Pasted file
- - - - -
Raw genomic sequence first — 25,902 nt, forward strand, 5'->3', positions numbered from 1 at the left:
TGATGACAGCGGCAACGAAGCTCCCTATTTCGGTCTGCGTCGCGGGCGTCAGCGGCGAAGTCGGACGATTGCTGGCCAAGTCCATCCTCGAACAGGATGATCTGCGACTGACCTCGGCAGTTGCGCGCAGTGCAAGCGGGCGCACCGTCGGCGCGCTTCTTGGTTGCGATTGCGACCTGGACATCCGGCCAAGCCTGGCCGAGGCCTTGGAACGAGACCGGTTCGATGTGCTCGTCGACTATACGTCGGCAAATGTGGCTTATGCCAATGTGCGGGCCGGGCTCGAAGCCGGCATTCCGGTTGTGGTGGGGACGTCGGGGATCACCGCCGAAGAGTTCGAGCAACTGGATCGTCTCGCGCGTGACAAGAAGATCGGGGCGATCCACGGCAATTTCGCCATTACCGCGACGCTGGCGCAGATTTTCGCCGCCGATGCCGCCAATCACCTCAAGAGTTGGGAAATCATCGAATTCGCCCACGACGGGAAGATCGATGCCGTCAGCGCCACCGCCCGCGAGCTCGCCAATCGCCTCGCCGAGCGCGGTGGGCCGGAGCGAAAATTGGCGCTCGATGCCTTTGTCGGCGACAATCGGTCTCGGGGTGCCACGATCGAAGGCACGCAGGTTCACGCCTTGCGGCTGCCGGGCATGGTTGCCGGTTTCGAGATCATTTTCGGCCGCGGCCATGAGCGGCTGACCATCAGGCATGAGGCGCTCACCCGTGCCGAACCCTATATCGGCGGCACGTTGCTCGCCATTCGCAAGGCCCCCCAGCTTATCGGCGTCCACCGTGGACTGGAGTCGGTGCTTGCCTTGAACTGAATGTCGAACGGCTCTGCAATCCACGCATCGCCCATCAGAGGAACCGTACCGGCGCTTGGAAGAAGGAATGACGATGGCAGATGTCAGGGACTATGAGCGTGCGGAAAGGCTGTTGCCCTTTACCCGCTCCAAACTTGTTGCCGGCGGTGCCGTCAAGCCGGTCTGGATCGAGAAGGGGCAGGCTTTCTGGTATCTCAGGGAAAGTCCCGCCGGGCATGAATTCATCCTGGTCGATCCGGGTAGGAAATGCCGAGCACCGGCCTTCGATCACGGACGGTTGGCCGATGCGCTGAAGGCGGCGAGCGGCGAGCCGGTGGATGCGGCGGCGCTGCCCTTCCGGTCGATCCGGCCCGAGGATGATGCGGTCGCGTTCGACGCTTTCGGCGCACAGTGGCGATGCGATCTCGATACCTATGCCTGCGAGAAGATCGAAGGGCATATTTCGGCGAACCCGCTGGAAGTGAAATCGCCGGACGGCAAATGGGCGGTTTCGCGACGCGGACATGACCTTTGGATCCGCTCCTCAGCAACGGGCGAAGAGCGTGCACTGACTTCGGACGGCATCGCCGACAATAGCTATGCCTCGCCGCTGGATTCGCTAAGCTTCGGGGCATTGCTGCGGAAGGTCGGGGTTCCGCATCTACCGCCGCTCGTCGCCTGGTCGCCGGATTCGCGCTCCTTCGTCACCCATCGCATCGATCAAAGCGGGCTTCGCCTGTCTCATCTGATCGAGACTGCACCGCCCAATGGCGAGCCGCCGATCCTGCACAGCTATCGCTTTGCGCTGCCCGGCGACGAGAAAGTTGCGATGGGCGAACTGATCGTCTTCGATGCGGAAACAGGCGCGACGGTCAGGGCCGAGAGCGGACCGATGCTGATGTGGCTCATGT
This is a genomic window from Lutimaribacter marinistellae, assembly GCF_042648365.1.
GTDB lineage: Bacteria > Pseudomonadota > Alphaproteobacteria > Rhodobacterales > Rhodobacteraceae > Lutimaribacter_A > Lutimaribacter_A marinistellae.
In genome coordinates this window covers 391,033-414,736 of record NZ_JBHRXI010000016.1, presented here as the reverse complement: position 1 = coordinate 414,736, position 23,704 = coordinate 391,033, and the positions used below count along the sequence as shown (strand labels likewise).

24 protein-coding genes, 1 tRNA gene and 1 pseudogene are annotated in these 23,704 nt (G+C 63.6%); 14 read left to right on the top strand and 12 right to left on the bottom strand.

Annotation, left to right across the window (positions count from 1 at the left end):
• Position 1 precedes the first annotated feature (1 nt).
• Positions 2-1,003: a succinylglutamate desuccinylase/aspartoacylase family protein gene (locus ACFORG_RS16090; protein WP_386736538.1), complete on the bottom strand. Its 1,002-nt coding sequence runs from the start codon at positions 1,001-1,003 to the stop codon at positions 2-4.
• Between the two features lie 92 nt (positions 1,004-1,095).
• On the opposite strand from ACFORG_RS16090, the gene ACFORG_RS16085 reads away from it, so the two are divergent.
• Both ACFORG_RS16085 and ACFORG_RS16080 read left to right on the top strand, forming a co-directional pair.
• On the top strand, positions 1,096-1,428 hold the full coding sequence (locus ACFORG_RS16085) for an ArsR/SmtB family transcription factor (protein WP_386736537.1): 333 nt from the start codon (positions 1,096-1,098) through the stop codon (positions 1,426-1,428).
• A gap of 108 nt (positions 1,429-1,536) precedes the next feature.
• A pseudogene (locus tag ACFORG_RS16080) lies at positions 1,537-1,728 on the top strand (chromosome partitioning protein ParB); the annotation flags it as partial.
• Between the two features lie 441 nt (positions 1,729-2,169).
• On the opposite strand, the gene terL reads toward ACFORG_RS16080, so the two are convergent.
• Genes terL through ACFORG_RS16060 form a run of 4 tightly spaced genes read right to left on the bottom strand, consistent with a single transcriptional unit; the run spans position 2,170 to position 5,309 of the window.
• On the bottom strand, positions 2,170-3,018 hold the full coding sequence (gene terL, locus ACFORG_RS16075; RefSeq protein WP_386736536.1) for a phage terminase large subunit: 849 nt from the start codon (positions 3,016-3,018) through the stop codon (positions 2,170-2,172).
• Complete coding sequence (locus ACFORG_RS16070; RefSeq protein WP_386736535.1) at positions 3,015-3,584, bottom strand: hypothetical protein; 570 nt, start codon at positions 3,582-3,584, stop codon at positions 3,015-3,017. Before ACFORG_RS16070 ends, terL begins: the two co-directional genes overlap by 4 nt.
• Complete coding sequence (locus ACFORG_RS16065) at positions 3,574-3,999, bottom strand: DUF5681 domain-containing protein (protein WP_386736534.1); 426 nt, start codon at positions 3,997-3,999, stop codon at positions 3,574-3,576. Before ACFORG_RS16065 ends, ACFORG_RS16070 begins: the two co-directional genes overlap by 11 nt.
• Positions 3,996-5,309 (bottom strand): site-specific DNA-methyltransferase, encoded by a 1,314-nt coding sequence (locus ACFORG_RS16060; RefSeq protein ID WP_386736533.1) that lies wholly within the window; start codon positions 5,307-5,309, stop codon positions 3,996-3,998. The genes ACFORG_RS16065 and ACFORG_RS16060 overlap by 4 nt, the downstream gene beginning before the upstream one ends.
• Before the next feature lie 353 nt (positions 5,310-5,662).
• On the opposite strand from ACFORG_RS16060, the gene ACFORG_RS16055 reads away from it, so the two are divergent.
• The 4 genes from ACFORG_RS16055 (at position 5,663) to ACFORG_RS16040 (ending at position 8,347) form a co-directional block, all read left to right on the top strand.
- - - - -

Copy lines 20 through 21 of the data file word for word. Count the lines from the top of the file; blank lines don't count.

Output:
• Complete coding sequence (locus ACFORG_RS16070; RefSeq protein WP_386736535.1) at positions 3,015-3,584, bottom strand: hypothetical protein; 570 nt, start codon at positions 3,582-3,584, stop codon at positions 3,015-3,017. Before ACFORG_RS16070 ends, terL begins: the two co-directional genes overlap by 4 nt.
• Complete coding sequence (locus ACFORG_RS16065) at positions 3,574-3,999, bottom strand: DUF5681 domain-containing protein (protein WP_386736534.1); 426 nt, start codon at positions 3,997-3,999, stop codon at positions 3,574-3,576. Before ACFORG_RS16065 ends, ACFORG_RS16070 begins: the two co-directional genes overlap by 11 nt.